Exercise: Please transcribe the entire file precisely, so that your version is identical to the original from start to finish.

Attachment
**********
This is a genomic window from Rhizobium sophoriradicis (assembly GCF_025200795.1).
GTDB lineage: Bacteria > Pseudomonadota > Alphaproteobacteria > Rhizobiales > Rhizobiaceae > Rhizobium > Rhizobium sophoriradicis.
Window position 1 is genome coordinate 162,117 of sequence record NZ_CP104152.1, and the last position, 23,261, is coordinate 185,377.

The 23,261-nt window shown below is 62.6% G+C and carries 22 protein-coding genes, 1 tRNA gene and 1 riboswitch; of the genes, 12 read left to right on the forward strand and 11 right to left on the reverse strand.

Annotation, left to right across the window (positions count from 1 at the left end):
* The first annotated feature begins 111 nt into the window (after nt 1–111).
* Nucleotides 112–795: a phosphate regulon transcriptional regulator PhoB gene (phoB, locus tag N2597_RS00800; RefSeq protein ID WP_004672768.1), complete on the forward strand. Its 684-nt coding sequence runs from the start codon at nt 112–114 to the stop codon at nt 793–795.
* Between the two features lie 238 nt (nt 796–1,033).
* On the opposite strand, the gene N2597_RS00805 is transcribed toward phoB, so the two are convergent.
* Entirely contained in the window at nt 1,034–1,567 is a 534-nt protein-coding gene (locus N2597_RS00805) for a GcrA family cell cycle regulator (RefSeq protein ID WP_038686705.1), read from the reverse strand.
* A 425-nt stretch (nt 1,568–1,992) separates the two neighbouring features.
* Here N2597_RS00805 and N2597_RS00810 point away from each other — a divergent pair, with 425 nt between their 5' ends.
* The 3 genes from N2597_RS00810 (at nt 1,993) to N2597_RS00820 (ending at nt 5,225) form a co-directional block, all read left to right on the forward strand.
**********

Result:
This is a genomic window from Rhizobium sophoriradicis (assembly GCF_025200795.1).
GTDB lineage: Bacteria > Pseudomonadota > Alphaproteobacteria > Rhizobiales > Rhizobiaceae > Rhizobium > Rhizobium sophoriradicis.
Window position 1 is genome coordinate 162,117 of sequence record NZ_CP104152.1, and the last position, 23,261, is coordinate 185,377.

The 23,261-nt window shown below is 62.6% G+C and carries 22 protein-coding genes, 1 tRNA gene and 1 riboswitch; of the genes, 12 read left to right on the forward strand and 11 right to left on the reverse strand.

Annotation, left to right across the window (positions count from 1 at the left end):
* The first annotated feature begins 111 nt into the window (after nt 1–111).
* Nucleotides 112–795: a phosphate regulon transcriptional regulator PhoB gene (phoB, locus tag N2597_RS00800; RefSeq protein ID WP_004672768.1), complete on the forward strand. Its 684-nt coding sequence runs from the start codon at nt 112–114 to the stop codon at nt 793–795.
* Between the two features lie 238 nt (nt 796–1,033).
* On the opposite strand, the gene N2597_RS00805 is transcribed toward phoB, so the two are convergent.
* Entirely contained in the window at nt 1,034–1,567 is a 534-nt protein-coding gene (locus N2597_RS00805) for a GcrA family cell cycle regulator (RefSeq protein ID WP_038686705.1), read from the reverse strand.
* A 425-nt stretch (nt 1,568–1,992) separates the two neighbouring features.
* Here N2597_RS00805 and N2597_RS00810 point away from each other — a divergent pair, with 425 nt between their 5' ends.
* The 3 genes from N2597_RS00810 (at nt 1,993) to N2597_RS00820 (ending at nt 5,225) form a co-directional block, all read left to right on the forward strand.